Rommel Villa’s student film Teddy Mate, offers up a fantastical world where everyone’s individual childhood teddy will one day transform into his or her perfect life partner. The short explores themes of identity, sexuality and the undue pressures of societal expectation, even during the most personal of lived experiences.
Teddy Mate has an incredibly high production value throughout, with some welcome additions of VFX to bring Villa’s fantasy world to life. The budget is supplemented by some really strong camera work, with an early tracking shot from a young girl’s point of view, as she selects her own ‘Teddy Mate’, a noteworthy sequence.
One of the most fascinating features of Villa’s world-building, is that the Teddy Mate may manifest itself into its human form, at any time. Marie’s teddy, Jordan, transforms into another girl, totally out of the blue one day in her bedroom, much to her joy and her mother’s distress. In Villa’s world, the choice of when to come out, and the empowerment that this process can provide for a young person, is completely taken away, giving a wholly original aspect to Marie’s characterization and development into sexual maturity. Similarly, the mother’s reaction to “look for a troubleshooting section” in the teddy manual to solve their daughter’s supposed ‘identity crisis’, is a really nice and imaginative touch, reminding us of the unfortunate view held by many, that anything that differs from the sexual norm in some way needs straightening out.
One criticism of the film is that often its message and delivery is laid on a bit too thick, stripping away the opportunity for nuance, taking away the audience’s opportunity for a moment of silent reflection. Case and point: the father’s line “have you ever seen her look so happy”, after the mother has finally come to terms with her daughter’s partner. Films like this deliver their message best when they leave the audience with the opportunity for some serious introspection, and therefore treat the film as a microcosm for the world around them, and take the opportunity to reflect. Perhaps with a slightly more minimal approach, Teddy Mate would have been capable of drawing an even stronger reaction from its viewers.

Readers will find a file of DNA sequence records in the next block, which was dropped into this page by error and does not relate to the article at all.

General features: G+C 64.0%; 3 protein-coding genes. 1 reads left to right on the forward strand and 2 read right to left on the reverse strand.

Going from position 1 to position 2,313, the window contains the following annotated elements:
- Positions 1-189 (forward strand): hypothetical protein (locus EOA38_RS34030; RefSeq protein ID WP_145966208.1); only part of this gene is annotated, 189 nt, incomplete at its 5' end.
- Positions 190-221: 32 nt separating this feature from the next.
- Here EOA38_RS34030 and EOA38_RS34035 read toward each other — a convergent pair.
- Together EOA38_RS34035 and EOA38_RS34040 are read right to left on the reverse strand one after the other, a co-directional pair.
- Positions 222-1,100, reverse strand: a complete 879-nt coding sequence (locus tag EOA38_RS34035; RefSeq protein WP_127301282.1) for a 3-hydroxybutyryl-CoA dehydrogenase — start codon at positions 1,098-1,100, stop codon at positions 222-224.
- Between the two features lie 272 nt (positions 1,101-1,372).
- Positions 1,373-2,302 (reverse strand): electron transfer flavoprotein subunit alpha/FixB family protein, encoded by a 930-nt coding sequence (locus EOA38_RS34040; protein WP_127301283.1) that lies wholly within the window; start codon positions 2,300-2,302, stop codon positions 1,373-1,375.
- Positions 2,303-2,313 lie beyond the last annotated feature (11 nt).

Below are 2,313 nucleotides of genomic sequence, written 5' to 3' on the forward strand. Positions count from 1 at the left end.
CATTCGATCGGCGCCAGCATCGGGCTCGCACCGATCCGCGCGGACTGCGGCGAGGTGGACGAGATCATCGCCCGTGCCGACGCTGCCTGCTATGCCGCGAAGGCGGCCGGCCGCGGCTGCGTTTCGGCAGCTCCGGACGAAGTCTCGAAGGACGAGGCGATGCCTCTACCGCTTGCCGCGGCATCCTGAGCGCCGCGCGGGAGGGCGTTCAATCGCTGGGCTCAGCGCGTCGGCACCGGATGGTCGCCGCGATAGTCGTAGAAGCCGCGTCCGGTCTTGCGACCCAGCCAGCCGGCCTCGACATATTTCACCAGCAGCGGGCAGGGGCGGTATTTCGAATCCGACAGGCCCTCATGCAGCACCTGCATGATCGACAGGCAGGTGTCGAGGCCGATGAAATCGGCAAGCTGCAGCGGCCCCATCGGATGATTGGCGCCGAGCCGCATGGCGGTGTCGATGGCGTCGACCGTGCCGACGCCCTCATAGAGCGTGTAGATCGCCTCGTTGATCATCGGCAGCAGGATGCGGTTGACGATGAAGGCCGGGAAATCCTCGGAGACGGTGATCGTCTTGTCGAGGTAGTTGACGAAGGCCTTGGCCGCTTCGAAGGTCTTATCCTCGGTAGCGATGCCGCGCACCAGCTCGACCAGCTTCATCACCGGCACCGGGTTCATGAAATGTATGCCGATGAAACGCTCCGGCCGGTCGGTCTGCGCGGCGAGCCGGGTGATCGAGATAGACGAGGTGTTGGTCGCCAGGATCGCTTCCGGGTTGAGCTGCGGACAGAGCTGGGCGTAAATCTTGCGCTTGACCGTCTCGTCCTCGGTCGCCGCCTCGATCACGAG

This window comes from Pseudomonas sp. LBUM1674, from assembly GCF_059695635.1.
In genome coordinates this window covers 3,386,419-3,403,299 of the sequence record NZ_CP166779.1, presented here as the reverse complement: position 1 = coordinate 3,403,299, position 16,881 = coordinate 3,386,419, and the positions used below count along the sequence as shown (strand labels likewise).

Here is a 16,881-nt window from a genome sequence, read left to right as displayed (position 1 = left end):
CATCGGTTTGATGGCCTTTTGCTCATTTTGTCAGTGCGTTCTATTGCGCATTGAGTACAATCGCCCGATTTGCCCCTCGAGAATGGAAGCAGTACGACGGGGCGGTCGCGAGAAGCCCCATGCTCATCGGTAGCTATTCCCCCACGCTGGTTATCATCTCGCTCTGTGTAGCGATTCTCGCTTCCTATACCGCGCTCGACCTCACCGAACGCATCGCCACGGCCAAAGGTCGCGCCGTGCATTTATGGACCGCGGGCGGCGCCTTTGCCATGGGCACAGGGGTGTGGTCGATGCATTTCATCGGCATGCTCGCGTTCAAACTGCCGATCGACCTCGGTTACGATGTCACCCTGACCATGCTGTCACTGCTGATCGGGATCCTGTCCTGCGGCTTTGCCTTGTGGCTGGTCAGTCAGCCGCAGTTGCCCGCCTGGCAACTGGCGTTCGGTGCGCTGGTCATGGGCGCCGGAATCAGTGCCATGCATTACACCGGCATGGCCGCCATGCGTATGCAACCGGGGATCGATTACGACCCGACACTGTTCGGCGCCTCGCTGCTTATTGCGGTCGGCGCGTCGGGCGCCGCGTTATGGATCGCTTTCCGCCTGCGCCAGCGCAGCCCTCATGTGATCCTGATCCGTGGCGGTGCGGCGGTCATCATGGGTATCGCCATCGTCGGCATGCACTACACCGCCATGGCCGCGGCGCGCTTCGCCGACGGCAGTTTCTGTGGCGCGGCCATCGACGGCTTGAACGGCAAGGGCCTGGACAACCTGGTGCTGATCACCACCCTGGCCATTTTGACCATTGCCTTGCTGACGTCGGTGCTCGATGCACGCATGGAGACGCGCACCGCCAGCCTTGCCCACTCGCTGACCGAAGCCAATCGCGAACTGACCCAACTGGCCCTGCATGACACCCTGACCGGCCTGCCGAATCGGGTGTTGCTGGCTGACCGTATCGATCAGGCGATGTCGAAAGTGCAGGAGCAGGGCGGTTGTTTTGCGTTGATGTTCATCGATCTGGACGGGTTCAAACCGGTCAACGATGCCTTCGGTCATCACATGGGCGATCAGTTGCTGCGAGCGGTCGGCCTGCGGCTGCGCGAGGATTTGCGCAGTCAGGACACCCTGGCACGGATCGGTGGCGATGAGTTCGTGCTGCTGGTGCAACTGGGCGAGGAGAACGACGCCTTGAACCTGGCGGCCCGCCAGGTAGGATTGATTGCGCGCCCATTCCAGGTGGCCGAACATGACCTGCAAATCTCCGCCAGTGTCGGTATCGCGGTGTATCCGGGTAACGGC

Teddy Mate delivers a ‘disneyfied’ version of what, regrettably, is still too often viewed as an ‘alternative message’, forced for too long to sit on the fringes of film. Marie’s favourite colour being blue, gives a rather lovely allusion (planned or no) to Blue is the Warmest Colour [Abdellatif Kechiche, France, 2013], another pioneering film centering on a lesbian romance, and is but another reminder of the film’s ability to strictly adhere to its important message.
To have Marie and Jordan share a kiss, however, felt like a real opportunity missed. Here Teddy Mate holds itself back, when a bit more bravery could have been well rewarded. The decision to simply have their animated figures kiss during the credits felt too much like a director packing their punches, odd for a film with such a clear and important social message.
‘Teddy Mate’ was part of the Official Selection for Short Focus Film Festival 2019.